Rescue groups have been formed to save and re-home dogs that are unwanted, lost or abandoned. Amazingly enough, many people turn their Danes over to rescue with the reason "I didn't know he would grow so big" or "he won't behave."
Another reason is that the novelty of a cute puppy wears off when it grows up. Families often purchase puppies to teach the children responsibility. They give the entire responsibility of taking care of the dog to a child. Unfortunately, children are not good care-takers and the dogs is often neglected. The care of a pet must belong to a responsible adult.
When a family gets a new pet, they should do a bit of research to see if that animal will fit with their lifestyle. One common misconception is that dogs train themselves. The problem is that dogs will behave like dogs. They don't understand that it's wrong to get into the garbage, steal food from the counter tops or chew on the furniture unless they're taught that it's wrong. The young Dane in the photograph above just came into rescue a couple days before this picture was taken. She's very proud of her work and sees nothing wrong with un-stuffing the sofa. She has since been taught that this is unacceptable behavior.
With any dog, and especially a dog the size of a Dane, it's also best to spend some time with obedience training. Taking your dog to a local obedience class will not only teach your dog manners, but it will also help socialize your dog so it reacts well when it meets strange dogs and people. Besides, you surely don't want to walk a 100-plus pound dog that doesn't know that it's wrong to drag you down the street. Owners also need to be taught and trained how and what to do and commands should be consistent between family members or the dog will be boss.
Many of these untrained dogs will be chained out in the yard and forgotten. Dogs are very social animals and to deny them access to your family is mentally cruel. They become stressed and depressed and often take up unwanted habits. Dogs tied in the yard can become very territorial and are more likely to bite strangers. These dogs are often euthanized or turned in to shelters. It's a sad situation.
Crate training is a valuable tool. Dogs look at their crate in the same way as their wild counterparts view a safe den. A crate can also keep your property safe during training when the dogs are unsupervised. The puppies below are still learning.
If you're still thinking of breeding your dog, read:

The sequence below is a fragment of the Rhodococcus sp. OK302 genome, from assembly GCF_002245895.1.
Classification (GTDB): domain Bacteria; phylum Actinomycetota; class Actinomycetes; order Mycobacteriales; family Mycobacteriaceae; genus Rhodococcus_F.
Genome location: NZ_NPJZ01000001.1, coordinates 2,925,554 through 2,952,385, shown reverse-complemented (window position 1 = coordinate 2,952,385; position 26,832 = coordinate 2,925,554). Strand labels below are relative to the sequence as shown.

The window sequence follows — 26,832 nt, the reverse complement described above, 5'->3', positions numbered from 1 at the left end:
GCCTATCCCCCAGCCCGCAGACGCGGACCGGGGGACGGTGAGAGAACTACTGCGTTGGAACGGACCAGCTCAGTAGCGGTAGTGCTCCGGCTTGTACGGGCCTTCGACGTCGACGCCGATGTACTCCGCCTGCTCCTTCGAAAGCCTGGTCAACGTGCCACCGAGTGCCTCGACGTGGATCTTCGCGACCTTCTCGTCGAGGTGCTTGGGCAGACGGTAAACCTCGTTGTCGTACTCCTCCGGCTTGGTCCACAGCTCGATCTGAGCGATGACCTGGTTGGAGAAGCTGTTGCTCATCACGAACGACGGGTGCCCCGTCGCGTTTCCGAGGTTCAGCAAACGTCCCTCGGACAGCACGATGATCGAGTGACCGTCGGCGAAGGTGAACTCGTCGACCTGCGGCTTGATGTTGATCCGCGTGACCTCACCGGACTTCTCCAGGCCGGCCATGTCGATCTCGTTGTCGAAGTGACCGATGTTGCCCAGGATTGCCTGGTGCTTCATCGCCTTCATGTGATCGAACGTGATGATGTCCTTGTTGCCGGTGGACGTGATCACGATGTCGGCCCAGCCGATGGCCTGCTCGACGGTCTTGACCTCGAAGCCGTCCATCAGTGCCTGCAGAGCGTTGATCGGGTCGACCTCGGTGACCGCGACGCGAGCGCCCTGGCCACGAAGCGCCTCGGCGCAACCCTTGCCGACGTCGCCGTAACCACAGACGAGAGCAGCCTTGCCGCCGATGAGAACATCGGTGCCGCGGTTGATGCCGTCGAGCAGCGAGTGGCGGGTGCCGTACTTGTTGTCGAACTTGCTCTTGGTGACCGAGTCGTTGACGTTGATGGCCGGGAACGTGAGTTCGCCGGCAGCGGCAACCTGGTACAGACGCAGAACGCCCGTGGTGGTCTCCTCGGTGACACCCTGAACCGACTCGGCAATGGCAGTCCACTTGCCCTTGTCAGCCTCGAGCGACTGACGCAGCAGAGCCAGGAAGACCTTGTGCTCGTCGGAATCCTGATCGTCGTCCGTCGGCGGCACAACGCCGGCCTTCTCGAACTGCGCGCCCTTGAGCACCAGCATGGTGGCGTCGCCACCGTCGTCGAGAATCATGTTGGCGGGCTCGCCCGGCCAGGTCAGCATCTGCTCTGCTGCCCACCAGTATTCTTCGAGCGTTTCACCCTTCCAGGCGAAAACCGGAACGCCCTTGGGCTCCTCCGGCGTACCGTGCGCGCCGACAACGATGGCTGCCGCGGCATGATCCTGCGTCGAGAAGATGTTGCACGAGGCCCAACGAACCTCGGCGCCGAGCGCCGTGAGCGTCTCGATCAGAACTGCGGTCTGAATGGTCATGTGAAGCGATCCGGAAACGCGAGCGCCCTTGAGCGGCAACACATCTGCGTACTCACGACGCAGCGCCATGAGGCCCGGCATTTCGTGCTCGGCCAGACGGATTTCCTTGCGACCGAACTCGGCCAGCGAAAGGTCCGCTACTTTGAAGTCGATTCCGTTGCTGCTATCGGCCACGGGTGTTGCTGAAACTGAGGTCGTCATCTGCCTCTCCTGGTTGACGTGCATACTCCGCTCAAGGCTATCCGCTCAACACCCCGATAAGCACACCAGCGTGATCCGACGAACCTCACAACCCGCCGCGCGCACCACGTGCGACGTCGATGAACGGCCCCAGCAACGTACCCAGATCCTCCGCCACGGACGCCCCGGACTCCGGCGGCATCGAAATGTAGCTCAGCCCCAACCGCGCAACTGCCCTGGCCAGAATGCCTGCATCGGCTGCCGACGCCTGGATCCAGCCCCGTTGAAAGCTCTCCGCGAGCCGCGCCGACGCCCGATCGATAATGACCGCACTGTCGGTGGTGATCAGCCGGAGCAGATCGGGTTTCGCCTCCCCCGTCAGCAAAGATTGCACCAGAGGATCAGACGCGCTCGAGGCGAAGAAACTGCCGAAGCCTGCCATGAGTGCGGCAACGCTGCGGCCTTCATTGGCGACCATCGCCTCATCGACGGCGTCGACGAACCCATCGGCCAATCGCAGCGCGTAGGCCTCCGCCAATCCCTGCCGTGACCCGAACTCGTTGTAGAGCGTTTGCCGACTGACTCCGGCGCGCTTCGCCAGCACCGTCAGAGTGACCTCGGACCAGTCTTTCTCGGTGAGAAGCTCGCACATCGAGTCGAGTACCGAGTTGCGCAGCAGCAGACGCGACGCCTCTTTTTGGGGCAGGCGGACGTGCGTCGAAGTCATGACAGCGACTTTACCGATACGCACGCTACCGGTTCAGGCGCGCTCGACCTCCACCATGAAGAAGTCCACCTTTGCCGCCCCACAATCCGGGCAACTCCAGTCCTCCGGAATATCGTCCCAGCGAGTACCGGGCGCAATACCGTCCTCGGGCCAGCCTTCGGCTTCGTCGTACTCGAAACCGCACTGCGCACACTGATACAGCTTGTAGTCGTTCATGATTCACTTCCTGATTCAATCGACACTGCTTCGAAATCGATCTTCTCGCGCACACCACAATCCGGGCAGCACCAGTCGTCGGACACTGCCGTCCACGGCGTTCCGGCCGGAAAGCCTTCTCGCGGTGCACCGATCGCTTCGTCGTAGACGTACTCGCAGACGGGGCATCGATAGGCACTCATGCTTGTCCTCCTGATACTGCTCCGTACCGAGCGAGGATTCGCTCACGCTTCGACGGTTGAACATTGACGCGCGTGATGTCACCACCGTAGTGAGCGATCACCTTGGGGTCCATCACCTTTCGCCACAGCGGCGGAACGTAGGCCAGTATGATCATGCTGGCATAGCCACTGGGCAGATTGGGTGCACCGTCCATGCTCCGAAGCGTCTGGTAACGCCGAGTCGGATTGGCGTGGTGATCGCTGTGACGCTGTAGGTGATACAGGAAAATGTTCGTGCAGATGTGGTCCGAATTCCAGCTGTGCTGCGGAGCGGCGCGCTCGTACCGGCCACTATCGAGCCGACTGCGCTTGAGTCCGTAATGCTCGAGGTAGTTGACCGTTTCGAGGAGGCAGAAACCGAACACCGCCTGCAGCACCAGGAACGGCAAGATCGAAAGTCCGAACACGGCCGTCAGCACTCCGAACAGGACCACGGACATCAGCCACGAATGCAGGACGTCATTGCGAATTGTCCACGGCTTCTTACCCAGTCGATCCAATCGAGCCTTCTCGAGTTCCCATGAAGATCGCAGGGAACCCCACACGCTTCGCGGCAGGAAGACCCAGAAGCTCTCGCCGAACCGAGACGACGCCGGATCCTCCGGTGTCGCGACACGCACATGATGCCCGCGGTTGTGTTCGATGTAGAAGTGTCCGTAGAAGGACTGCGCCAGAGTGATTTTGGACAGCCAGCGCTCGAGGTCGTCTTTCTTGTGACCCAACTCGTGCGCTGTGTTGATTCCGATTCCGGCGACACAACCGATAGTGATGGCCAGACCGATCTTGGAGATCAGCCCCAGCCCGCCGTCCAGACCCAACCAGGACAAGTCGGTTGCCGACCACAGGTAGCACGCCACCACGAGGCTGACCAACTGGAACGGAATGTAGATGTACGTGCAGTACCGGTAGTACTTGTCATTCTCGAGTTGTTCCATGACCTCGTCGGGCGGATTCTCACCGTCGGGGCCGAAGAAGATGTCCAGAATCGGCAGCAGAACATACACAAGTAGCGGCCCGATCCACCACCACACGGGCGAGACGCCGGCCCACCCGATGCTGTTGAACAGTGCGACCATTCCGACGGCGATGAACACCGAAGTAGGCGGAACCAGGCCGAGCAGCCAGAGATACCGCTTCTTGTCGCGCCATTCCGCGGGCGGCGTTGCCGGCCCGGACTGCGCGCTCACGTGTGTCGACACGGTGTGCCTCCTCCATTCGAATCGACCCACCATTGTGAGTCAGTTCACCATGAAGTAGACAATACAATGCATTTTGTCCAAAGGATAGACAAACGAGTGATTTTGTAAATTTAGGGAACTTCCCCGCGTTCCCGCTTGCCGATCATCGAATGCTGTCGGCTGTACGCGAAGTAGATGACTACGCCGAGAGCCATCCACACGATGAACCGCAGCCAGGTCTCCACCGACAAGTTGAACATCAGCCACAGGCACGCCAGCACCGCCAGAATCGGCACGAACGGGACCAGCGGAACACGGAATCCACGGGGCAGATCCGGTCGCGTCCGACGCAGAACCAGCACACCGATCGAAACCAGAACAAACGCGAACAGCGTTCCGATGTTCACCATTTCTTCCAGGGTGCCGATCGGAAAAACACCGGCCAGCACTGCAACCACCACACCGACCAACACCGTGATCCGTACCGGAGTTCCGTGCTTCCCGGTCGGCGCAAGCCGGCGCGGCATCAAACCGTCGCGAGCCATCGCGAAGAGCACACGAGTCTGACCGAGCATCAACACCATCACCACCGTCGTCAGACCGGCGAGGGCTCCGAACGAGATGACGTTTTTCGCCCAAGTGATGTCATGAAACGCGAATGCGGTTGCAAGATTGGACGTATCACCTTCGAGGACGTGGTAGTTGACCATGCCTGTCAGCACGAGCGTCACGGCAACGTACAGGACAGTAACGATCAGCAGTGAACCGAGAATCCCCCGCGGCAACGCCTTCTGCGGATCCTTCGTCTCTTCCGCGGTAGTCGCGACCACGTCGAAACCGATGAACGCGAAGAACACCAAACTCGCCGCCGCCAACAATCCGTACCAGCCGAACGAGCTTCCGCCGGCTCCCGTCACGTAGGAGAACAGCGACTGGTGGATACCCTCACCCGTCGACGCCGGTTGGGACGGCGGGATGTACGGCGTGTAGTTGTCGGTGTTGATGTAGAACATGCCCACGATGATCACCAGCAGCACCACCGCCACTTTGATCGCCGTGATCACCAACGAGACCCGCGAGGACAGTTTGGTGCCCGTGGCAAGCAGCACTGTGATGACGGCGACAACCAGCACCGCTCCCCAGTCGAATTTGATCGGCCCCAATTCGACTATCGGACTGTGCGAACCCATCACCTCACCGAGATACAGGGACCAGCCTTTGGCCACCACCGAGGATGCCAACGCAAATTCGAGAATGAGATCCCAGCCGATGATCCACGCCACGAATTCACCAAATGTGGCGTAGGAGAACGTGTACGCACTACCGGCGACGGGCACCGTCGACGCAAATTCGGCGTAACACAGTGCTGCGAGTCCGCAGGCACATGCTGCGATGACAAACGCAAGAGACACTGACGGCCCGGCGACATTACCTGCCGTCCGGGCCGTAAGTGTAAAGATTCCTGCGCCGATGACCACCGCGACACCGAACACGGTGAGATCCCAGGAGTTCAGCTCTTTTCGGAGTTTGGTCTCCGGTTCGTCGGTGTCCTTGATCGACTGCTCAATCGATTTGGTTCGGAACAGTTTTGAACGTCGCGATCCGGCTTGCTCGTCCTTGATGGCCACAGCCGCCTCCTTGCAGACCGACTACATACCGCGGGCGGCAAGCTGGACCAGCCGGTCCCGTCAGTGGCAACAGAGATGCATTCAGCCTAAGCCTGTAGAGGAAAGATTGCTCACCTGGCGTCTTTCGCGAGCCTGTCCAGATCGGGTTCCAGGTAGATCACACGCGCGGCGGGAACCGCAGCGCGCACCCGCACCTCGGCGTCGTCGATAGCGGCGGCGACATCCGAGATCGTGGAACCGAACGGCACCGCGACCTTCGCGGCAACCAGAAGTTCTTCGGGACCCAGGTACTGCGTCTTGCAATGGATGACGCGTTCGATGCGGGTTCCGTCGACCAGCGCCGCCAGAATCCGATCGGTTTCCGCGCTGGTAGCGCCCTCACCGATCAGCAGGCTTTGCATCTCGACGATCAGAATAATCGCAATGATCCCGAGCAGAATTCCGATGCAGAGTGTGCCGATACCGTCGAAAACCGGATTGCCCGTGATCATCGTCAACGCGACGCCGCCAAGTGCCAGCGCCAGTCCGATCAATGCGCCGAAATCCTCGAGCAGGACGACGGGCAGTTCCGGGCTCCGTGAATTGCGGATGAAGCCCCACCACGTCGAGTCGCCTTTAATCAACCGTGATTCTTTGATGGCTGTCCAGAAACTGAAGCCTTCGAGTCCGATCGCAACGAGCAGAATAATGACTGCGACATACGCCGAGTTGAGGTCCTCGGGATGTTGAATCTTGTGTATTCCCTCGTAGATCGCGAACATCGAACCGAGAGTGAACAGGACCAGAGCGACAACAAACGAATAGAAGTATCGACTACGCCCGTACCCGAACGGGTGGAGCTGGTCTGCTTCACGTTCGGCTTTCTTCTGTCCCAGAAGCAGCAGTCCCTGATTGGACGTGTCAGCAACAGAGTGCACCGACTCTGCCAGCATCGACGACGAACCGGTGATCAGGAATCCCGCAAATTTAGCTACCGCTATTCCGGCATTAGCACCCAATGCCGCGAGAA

Q: What is the Mid-Atlantic Great Dane Rescue League and what do you do? A: The Mid-Atlantic Great Dane Rescue is committed to helping abandoned, neglected and/or abused Danes find suitable homes. With over 350 volunteers, we spay/neuter, provide necessary medical treatment and train/socialize the Danes in our care to ensure adaptability in their new homes. We work hard to also educate the public and potential owners about caring for this wonderful breed through various community efforts. Q: Where do you get your Danes? A: Most of the Danes that come into rescue are surrendered by their previous owners for a variety of reasons. We also work closely with local shelters and SPCA's to place unwanted Danes. Q: Why are Great Danes turned into rescue? A: One of the most common reasons for surrendering a Dane is its size. Owners often claim that they didn't realize how big the puppy would get when full-grown. For this reason, we rarely receive puppies in rescue. Another reason can be that other members of the family are opposed to keeping the Dane or there are extenuating circumstances, such as, divorce or financial difficulties. Sometimes, if the owner didn't take the time to properly train the dog in basic obedience, they state that the Dane is destructive or uncontrollable. At any given time, we have between 70-90 Danes available. Q: Where are the dogs kept while they wait to be adopted? A: Before MAGDRL takes a Dane into rescue, we send a volunteer to evaluate the dog in its current residence or at the shelter to determine their temperament. We do our best to obtain copies of vet records from previous owners as well. MAGDRL has a network of volunteers who provide foster homes for our rescued Danes. Foster homes are responsible for caring for, socializing, and teaching the Dane basic house manners and obedience commands. However, we have a limited amount of foster homes available and are forced to kennel some Danes. Last year, we accrued $19,078.08 for kenneling expenses due to a lack of available foster homes.